“A man died and left behind his two grandmothers, his mother’s mother and his father’s mother, and so Abu Bakr came and gave the mother of his mother a sixth and left the mother of his father, and so a man from the Ansar said to him: “You gave the inheritance of a dead man to a woman who if she had died, the same man would not have inherited her; and you excluded the woman whom the man would have inherited all her legacy had she been the one who died”, and so he divided the sixth between them” . This event was also mentioned by Al-Ghazali in Al-Mustasfa and Al-Amidi in Al-Ihkam. Here, the Companions compared the inheritance of the living from the dead with the inheritance of the dead to the living by assuming that the dead was living and the living was dead; thus, concluding that the mutual factor - the kinship between the two persons - is the same in both instances. When Abu Bakr heard this Qiyas, he submitted to it, implemented it and retracted from his own opinion.
Similar to this is what was reported that Umar (ra) wrote to Abu Musa Al-Ash’ari saying:
"اعرف الأشباه والأمثال، ثم قس الأمور برأيك"
“Realize the likeness, similarity, and comparison in things and make analogy between the matters according to your judgement” (This was mentioned by Al-Shirazi in Tabaqat Al-Fuqaha’ and was narrated by Al-Bayhaqi in Al-Ma’rifa Min Kitab Adab Al-Qadi).Umar (ra) was the Amir of the believers while Abu Musa was a judge in this instance. Similarly, it was said to Umar (ra) that Samra had taken wine from Jewish traders as tithe which he then turned into vinegar and sold so Umar (ra) said:
"قاتَلَ اللَّهُ سَمُرَةَ! أَمَا عَلِمَ أَنَّ رَسُولَ اللَّهِ قال: لَعَنَ اللَّهُ اليهودَ، حُرِّمَتْ عليهِمُ الشُّحومُ فَجَمَلُوها وباعوها وأَكَلُوا ثَمَنَها"
“May Allah destroy Samura; does he not know that Allah's Messenger said: Let there be the curse of Allah upon the Jews that fat was declared forbidden for them, but they melted it and then sold it and ate its money.” (reported by Muslim).Here, Umar (ra) compared wine with fat and concluded that its prohibition stipulates the prohibition of its sale. Another example is when Umar (ra) was not sure about the penalty of the seven who took part in the killing of one man so ‘Ali (ra) said to him:
"يا أمير المؤمنين، أرأيت لو أن نفراً اشتركوا في سرقة، أكنت تقطعهم؟ قال: نعم. قال: فكذلك"
“O Amir of the believers! What if a group of people were to take part in a theft, would you cut their hands?” He said: “Yes.” So ‘Ali said to him: “So likewise” (mentioned by ‘Abd Al-Razzaq in Al-Musannaf).This is a Qiyas between the killing and the theft, and all this indicates that Qiyas is Shari’ah evidence deduced from the Sunnah and the Ijma’ of the Companions. Hence, what has been confirmed through the Messenger of Allah is the Sunnah and what has been confirmed through the Companions is considered an “Ijma’ Sukuti” (Silent Consensus)because the Companions who utilised Qiyas did so in the presence and the full knowledge of the rest of the Companions, and none of them condemned it; therefore, it was a general consensus.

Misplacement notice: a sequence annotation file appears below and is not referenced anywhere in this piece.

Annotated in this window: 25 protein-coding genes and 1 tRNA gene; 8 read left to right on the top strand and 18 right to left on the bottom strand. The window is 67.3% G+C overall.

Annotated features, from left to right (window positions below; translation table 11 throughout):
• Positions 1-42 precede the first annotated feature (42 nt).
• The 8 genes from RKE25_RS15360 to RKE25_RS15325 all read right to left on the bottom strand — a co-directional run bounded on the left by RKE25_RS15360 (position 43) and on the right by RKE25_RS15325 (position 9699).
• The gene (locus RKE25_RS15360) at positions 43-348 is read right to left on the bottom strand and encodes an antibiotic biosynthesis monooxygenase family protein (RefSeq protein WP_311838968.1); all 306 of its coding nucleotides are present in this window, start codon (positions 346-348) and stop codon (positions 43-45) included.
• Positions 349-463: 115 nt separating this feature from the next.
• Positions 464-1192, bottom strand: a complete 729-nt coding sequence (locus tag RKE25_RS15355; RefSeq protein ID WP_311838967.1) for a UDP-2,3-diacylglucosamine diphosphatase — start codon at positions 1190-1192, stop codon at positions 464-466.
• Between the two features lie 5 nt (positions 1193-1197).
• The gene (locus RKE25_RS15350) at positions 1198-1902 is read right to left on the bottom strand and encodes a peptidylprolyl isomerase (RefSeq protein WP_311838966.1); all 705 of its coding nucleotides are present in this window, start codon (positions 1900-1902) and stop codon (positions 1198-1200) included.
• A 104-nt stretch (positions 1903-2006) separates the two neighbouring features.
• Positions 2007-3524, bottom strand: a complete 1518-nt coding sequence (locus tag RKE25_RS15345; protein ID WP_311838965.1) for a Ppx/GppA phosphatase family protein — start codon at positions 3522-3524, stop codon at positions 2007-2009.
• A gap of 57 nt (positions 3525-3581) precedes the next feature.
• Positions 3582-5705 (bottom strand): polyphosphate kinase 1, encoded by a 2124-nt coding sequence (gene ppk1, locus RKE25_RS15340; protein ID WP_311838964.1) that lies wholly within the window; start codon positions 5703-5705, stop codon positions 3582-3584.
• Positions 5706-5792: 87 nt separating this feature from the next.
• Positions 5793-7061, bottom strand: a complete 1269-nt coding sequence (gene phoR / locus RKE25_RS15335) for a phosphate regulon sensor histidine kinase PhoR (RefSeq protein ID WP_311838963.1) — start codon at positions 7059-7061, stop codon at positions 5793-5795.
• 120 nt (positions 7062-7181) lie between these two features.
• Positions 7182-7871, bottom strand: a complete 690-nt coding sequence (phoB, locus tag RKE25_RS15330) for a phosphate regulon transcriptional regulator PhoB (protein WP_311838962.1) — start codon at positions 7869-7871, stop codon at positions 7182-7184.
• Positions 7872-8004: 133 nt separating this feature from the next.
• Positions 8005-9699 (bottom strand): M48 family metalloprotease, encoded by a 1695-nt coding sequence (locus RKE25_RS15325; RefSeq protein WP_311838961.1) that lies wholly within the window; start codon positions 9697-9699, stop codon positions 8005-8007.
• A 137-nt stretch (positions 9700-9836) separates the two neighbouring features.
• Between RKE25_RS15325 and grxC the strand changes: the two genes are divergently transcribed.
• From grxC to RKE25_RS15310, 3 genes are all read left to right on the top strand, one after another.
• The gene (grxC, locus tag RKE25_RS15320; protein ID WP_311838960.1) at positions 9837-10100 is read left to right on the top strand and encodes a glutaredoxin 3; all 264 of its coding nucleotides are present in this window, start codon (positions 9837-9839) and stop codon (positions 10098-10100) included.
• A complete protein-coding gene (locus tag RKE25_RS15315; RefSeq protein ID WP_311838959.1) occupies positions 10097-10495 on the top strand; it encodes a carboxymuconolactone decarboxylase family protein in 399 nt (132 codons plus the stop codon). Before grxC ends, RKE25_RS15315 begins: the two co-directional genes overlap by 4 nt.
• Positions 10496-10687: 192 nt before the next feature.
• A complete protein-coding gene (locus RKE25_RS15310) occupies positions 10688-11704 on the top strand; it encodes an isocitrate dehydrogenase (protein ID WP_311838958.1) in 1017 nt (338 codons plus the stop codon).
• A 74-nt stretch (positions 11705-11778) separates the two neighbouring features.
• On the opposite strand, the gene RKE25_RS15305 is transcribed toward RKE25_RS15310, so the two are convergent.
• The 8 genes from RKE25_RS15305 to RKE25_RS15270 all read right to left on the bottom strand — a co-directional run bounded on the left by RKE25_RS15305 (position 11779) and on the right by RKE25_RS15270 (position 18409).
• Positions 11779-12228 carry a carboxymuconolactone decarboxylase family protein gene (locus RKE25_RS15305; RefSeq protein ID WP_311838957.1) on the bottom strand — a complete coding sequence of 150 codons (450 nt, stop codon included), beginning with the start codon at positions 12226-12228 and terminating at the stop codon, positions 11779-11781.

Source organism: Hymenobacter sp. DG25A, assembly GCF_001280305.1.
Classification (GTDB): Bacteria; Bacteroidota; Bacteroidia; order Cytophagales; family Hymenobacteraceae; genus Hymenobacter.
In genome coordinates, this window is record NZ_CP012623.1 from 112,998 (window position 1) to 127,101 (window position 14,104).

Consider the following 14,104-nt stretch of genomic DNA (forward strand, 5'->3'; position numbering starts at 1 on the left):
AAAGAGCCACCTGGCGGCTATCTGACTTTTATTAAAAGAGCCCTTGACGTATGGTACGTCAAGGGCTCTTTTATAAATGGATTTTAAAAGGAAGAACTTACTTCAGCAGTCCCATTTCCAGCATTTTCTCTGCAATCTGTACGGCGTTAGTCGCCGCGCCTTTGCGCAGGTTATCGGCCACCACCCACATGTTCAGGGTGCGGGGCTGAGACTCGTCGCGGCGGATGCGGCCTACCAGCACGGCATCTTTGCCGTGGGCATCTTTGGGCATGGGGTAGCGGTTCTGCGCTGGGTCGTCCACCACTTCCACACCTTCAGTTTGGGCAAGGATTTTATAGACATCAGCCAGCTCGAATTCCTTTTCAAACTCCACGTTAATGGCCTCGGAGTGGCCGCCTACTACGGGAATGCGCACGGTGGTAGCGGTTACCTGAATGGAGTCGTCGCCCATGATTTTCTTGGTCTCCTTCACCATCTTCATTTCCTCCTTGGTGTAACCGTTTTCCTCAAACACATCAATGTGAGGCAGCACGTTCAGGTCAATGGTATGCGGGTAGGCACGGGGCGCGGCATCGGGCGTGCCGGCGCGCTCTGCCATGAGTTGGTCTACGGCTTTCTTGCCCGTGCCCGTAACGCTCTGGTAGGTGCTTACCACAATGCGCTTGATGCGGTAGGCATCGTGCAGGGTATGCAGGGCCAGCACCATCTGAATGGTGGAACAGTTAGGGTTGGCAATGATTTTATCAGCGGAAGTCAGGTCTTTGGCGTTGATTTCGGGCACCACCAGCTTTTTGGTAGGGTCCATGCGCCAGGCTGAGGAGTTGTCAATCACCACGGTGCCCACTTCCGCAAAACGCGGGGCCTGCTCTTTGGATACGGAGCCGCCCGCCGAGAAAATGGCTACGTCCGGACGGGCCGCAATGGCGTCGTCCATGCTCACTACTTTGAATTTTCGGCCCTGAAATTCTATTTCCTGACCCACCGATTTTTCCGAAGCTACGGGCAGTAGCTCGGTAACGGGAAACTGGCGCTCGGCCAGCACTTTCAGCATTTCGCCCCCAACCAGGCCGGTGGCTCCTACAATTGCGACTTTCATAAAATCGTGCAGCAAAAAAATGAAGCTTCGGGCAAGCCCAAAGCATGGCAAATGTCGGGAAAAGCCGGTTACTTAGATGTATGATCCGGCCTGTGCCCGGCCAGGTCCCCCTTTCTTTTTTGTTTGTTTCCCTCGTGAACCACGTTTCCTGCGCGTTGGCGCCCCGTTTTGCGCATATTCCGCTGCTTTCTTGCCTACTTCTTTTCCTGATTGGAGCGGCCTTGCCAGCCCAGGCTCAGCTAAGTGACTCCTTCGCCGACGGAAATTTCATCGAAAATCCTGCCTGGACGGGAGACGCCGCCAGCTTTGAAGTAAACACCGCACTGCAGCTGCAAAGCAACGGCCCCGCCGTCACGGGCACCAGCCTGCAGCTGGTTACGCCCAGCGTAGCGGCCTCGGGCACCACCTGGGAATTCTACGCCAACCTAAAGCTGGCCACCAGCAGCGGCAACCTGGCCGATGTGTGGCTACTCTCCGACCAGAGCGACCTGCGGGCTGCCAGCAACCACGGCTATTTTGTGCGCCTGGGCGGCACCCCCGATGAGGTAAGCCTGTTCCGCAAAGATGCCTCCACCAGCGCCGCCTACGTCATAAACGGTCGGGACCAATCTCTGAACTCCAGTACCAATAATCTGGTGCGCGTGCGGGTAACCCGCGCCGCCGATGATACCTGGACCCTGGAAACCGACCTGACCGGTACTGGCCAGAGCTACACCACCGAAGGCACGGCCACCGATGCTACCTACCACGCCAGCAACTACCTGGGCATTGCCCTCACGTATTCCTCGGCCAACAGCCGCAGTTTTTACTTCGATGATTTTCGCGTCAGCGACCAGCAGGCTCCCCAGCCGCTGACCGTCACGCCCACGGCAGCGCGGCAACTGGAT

However, the Sunnah and the Ijma’ of the Companions have both been reported by way of individual report (Ahad narrations), thus they are considered as indefinite evidence. Therefore, the conclusive evidence about the fact that Qiyas is a Shari’ah evidence is reflected in what we mentioned with regard to the Illah being mentioned in the Shari’ah text, that is, in the Book and the Sunnah or in the Ijma’ of the Companions. These three evidences have been confirmed as being Shari’ah evidences by way of conclusive evidence. Therefore, they act as the evidence for Qiyas because they are the evidence for the Illah.
It has been conclusively established that these four evidences, the Book, the Sunnah, the Ijma’ of the Companions and Qiyas have come by way of Revelation from Allah (swt). Apart from these four, no other evidence has been established through conclusive evidence. The fact that they are not established by conclusive evidence is clear since those who use them as evidence do not claim that the proof that they are Shari’ah evidences is a definitive proof. The fact that they are not confirmed as (decisive) Shari’ah evidences is clear from the lack of conformity of the evidences which they bring forward – in their consideration as Shari’ah proofs – upon the issue that they are trying to establish the evidence upon. In other words, it is clearly apparent that there is a mistaken inference in what they present from the evidences upon what they are claiming, such as: the consensus of the Muslims, Al-Masalih Al-Mursalah or Al-Istihsaan and similar to them from the Shari’ah evidences.
So, those who claim that the consensus of the Muslims is a Shari’ah evidence draw their conclusion from the words of the Prophet
«لاَ تَجْتَمِعُ أُمَّتِي عَلَى ضَلاَلَةٍ»